Perhaps you've seen some of those old maps of the world from the 1600s. You know the ones I'm talking about, with the slightly malformed continents and the little drawings of leviathans and sea serpents in the oceans. I bet when you first saw them you pointed at the fish and said something like "Ha ha! They thought mythical creatures were real!". And you probably felt very smug about your superior, modern understanding of the natural world.

Later, you might have heard that whales and/or sharks were the inspiration for such sea monsters. It's a theory that seems reasonable enough; they might not look like sea serpents, but hey, people back then were dumb enough to think manatees were mermaids. I mean, come on. There's no such thing as a real sea serpent.

But there is. And its name is Regalecus glesne, more colloquially known as the Oarfish. Physically terrifying, the Oarfish can be as long as 39 feet (12 meters), though there are unconfirmed reports of specimens reaching lengths as long as 60 feet (15 meters). It sports a massive jaw, comparable in size to many sharks, and a vibrant pink dorsal fin that crests above its head like a crown, earning it the title "King Of The Herrings". There are even reports of the creature giving off electric shocks when touched, though the veracity of such a statement is questionable.

But despite its imposing appearance, the Oarfish is almost completely harmless- it feeds on zooplankton for the entirety of its life cycle. At least, as far as we know it does. Observation of Regalecus glesne in the wild has been limited by the incredible depths at which the creature apparently lives. Indeed, they would be completely unknown were it not for the odd specimen that works its way to the surface when ill or washes up on shore after a storm.

As a result, most of what we think we know about this organism is based on anatomical guesswork. The jaw, despite its size, is mostly toothless, thus the assumption of feeding on zooplankton (that and the contents of the stomachs in recovered specimens). It is not out of the question however, that the Oarfish might also be a predator of small fish and shrimp.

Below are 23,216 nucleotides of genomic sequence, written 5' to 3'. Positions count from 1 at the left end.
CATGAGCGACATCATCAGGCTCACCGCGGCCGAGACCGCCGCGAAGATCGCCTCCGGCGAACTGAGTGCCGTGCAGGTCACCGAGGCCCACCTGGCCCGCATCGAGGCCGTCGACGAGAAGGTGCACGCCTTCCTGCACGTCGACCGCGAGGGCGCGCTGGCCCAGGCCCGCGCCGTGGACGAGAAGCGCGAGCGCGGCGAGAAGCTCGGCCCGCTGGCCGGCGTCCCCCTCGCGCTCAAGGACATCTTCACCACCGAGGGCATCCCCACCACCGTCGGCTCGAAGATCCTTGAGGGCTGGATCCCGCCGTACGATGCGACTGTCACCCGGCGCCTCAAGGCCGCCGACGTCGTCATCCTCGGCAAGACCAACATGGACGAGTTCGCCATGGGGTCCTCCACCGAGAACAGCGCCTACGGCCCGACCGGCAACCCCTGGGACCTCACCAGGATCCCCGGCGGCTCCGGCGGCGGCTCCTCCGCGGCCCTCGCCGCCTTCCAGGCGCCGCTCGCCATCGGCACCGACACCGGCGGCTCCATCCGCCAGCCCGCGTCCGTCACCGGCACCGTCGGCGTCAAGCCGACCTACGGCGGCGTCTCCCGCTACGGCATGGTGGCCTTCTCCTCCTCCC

The first video of a living Oarfish, which was captured in 2001, supports this theory to an extent. The Oarfish was observed as swimming on the vertical rather than horizontal plane, possibly to widen its range of view in the hopes of glimpsing prey silhouetted by the sun (or maybe just to see predators before they saw it).

The largest bony fish in the world, Regalecus glesne is an animal that inspires a certain degree of awe and inspiration for the ability of the ocean to produce magnificent and remarkable life forms. With creatures like this only recently emerging into the eyes of science, the door is opened for other apparently mythical creatures to reveal themselves. Nessie, anyone?

Three Oarfish Images for illustrative purposes. The second image compares two different Oarfish caught in Mexico (top) and Thailand (bottom). The full range of the fish is unknown. The first (second image in the gallery) and third images highlight the black dots and squiggles that cover the fish's body and dissipate shortly after death for reasons as of yet unknown.

Oar"fish` (Or"fish`), n. (Zoöl.)

The ribbon fish.


© Webster 1913

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